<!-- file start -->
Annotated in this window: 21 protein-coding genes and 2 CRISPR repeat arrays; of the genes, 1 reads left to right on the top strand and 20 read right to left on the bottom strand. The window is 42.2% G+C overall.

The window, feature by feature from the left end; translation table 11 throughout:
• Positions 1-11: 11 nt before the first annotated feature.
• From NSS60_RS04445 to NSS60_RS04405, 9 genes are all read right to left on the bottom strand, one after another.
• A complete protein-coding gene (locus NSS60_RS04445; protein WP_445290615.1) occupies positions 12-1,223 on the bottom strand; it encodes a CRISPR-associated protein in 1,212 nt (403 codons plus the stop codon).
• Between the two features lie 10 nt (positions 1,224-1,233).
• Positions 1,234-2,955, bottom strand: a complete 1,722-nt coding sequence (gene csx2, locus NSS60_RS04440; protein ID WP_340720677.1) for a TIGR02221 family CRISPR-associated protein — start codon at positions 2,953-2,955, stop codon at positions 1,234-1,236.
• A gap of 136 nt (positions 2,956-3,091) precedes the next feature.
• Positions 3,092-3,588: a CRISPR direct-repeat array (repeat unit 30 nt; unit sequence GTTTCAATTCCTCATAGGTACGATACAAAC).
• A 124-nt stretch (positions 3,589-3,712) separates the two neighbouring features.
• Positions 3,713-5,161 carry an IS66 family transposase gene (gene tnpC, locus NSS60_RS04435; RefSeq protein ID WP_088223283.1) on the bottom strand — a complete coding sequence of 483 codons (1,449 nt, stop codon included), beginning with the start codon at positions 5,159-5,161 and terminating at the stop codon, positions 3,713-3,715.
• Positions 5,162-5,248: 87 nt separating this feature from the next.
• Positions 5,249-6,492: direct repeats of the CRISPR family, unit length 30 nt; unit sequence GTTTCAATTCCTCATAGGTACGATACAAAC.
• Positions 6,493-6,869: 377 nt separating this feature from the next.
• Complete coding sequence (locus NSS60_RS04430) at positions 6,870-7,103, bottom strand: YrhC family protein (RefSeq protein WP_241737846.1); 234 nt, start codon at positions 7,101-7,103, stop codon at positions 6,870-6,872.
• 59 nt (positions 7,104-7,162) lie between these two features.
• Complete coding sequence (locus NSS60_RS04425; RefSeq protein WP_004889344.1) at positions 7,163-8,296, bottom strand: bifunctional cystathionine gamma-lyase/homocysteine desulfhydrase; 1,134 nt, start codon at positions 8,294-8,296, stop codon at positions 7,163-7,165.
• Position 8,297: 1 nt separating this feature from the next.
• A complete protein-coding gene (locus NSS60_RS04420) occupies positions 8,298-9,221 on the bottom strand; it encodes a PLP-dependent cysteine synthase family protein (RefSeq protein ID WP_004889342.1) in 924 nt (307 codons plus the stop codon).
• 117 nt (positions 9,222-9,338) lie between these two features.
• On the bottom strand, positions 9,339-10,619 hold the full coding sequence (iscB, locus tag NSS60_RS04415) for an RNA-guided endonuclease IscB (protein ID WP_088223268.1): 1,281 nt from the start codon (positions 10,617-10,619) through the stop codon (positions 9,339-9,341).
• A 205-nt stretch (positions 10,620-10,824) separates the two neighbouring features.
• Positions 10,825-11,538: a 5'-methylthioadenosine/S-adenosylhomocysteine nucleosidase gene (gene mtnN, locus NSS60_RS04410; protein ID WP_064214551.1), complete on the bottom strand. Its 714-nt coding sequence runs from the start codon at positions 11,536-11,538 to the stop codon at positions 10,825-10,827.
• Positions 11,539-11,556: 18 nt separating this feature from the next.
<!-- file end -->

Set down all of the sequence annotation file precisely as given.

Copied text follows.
Annotated in this window: 21 protein-coding genes and 2 CRISPR repeat arrays; of the genes, 1 reads left to right on the top strand and 20 read right to left on the bottom strand. The window is 42.2% G+C overall.

The window, feature by feature from the left end; translation table 11 throughout:
• Positions 1-11: 11 nt before the first annotated feature.
• From NSS60_RS04445 to NSS60_RS04405, 9 genes are all read right to left on the bottom strand, one after another.
• A complete protein-coding gene (locus NSS60_RS04445; protein WP_445290615.1) occupies positions 12-1,223 on the bottom strand; it encodes a CRISPR-associated protein in 1,212 nt (403 codons plus the stop codon).
• Between the two features lie 10 nt (positions 1,224-1,233).
• Positions 1,234-2,955, bottom strand: a complete 1,722-nt coding sequence (gene csx2, locus NSS60_RS04440; protein ID WP_340720677.1) for a TIGR02221 family CRISPR-associated protein — start codon at positions 2,953-2,955, stop codon at positions 1,234-1,236.
• A gap of 136 nt (positions 2,956-3,091) precedes the next feature.
• Positions 3,092-3,588: a CRISPR direct-repeat array (repeat unit 30 nt; unit sequence GTTTCAATTCCTCATAGGTACGATACAAAC).
• A 124-nt stretch (positions 3,589-3,712) separates the two neighbouring features.
• Positions 3,713-5,161 carry an IS66 family transposase gene (gene tnpC, locus NSS60_RS04435; RefSeq protein ID WP_088223283.1) on the bottom strand — a complete coding sequence of 483 codons (1,449 nt, stop codon included), beginning with the start codon at positions 5,159-5,161 and terminating at the stop codon, positions 3,713-3,715.
• Positions 5,162-5,248: 87 nt separating this feature from the next.
• Positions 5,249-6,492: direct repeats of the CRISPR family, unit length 30 nt; unit sequence GTTTCAATTCCTCATAGGTACGATACAAAC.
• Positions 6,493-6,869: 377 nt separating this feature from the next.
• Complete coding sequence (locus NSS60_RS04430) at positions 6,870-7,103, bottom strand: YrhC family protein (RefSeq protein WP_241737846.1); 234 nt, start codon at positions 7,101-7,103, stop codon at positions 6,870-6,872.
• 59 nt (positions 7,104-7,162) lie between these two features.
• Complete coding sequence (locus NSS60_RS04425; RefSeq protein WP_004889344.1) at positions 7,163-8,296, bottom strand: bifunctional cystathionine gamma-lyase/homocysteine desulfhydrase; 1,134 nt, start codon at positions 8,294-8,296, stop codon at positions 7,163-7,165.
• Position 8,297: 1 nt separating this feature from the next.
• A complete protein-coding gene (locus NSS60_RS04420) occupies positions 8,298-9,221 on the bottom strand; it encodes a PLP-dependent cysteine synthase family protein (RefSeq protein ID WP_004889342.1) in 924 nt (307 codons plus the stop codon).
• 117 nt (positions 9,222-9,338) lie between these two features.
• On the bottom strand, positions 9,339-10,619 hold the full coding sequence (iscB, locus tag NSS60_RS04415) for an RNA-guided endonuclease IscB (protein ID WP_088223268.1): 1,281 nt from the start codon (positions 10,617-10,619) through the stop codon (positions 9,339-9,341).
• A 205-nt stretch (positions 10,620-10,824) separates the two neighbouring features.
• Positions 10,825-11,538: a 5'-methylthioadenosine/S-adenosylhomocysteine nucleosidase gene (gene mtnN, locus NSS60_RS04410; protein ID WP_064214551.1), complete on the bottom strand. Its 714-nt coding sequence runs from the start codon at positions 11,536-11,538 to the stop codon at positions 10,825-10,827.
• Positions 11,539-11,556: 18 nt separating this feature from the next.